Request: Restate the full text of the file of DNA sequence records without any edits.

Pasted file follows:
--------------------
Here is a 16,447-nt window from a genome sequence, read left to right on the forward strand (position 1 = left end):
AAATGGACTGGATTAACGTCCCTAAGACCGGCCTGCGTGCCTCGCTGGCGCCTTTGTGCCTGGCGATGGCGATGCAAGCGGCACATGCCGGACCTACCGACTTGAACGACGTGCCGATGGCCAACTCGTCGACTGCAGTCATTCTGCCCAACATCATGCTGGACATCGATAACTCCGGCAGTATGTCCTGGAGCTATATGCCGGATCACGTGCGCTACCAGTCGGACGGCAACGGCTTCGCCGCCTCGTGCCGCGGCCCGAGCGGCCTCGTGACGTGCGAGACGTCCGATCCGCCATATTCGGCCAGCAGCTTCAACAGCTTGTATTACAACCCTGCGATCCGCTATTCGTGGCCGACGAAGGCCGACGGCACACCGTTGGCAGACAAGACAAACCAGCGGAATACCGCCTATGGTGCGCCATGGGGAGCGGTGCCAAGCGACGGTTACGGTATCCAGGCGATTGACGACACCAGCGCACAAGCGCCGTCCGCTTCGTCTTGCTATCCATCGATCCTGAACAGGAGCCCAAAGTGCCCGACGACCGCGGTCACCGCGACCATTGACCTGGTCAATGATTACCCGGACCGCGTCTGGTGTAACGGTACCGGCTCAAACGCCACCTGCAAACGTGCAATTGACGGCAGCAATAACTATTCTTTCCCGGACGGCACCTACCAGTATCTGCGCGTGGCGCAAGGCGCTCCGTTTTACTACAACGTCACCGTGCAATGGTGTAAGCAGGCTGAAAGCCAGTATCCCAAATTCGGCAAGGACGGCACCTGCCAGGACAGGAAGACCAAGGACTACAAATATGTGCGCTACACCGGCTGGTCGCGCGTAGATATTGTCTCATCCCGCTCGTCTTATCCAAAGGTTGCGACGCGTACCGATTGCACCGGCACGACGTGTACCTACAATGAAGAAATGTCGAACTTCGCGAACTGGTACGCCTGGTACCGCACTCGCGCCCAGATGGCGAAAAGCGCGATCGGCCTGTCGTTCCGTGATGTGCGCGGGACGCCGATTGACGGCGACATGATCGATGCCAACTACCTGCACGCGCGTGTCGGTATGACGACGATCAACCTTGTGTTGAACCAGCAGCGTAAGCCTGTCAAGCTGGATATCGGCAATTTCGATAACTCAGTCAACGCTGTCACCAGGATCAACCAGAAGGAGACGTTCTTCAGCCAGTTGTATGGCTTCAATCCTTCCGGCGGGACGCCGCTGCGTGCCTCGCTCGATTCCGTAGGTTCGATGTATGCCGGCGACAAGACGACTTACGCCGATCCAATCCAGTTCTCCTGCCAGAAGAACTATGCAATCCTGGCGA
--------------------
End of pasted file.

Here is a 16,447-nt window from a genome sequence, read left to right on the forward strand (position 1 = left end):
AAATGGACTGGATTAACGTCCCTAAGACCGGCCTGCGTGCCTCGCTGGCGCCTTTGTGCCTGGCGATGGCGATGCAAGCGGCACATGCCGGACCTACCGACTTGAACGACGTGCCGATGGCCAACTCGTCGACTGCAGTCATTCTGCCCAACATCATGCTGGACATCGATAACTCCGGCAGTATGTCCTGGAGCTATATGCCGGATCACGTGCGCTACCAGTCGGACGGCAACGGCTTCGCCGCCTCGTGCCGCGGCCCGAGCGGCCTCGTGACGTGCGAGACGTCCGATCCGCCATATTCGGCCAGCAGCTTCAACAGCTTGTATTACAACCCTGCGATCCGCTATTCGTGGCCGACGAAGGCCGACGGCACACCGTTGGCAGACAAGACAAACCAGCGGAATACCGCCTATGGTGCGCCATGGGGAGCGGTGCCAAGCGACGGTTACGGTATCCAGGCGATTGACGACACCAGCGCACAAGCGCCGTCCGCTTCGTCTTGCTATCCATCGATCCTGAACAGGAGCCCAAAGTGCCCGACGACCGCGGTCACCGCGACCATTGACCTGGTCAATGATTACCCGGACCGCGTCTGGTGTAACGGTACCGGCTCAAACGCCACCTGCAAACGTGCAATTGACGGCAGCAATAACTATTCTTTCCCGGACGGCACCTACCAGTATCTGCGCGTGGCGCAAGGCGCTCCGTTTTACTACAACGTCACCGTGCAATGGTGTAAGCAGGCTGAAAGCCAGTATCCCAAATTCGGCAAGGACGGCACCTGCCAGGACAGGAAGACCAAGGACTACAAATATGTGCGCTACACCGGCTGGTCGCGCGTAGATATTGTCTCATCCCGCTCGTCTTATCCAAAGGTTGCGACGCGTACCGATTGCACCGGCACGACGTGTACCTACAATGAAGAAATGTCGAACTTCGCGAACTGGTACGCCTGGTACCGCACTCGCGCCCAGATGGCGAAAAGCGCGATCGGCCTGTCGTTCCGTGATGTGCGCGGGACGCCGATTGACGGCGACATGATCGATGCCAACTACCTGCACGCGCGTGTCGGTATGACGACGATCAACCTTGTGTTGAACCAGCAGCGTAAGCCTGTCAAGCTGGATATCGGCAATTTCGATAACTCAGTCAACGCTGTCACCAGGATCAACCAGAAGGAGACGTTCTTCAGCCAGTTGTATGGCTTCAATCCTTCCGGCGGGACGCCGCTGCGTGCCTCGCTCGATTCCGTAGGTTCGATGTATGCCGGCGACAAGACGACTTACGCCGATCCAATCCAGTTCTCCTGCCAGAAGAACTATGCAATCCTGGCGA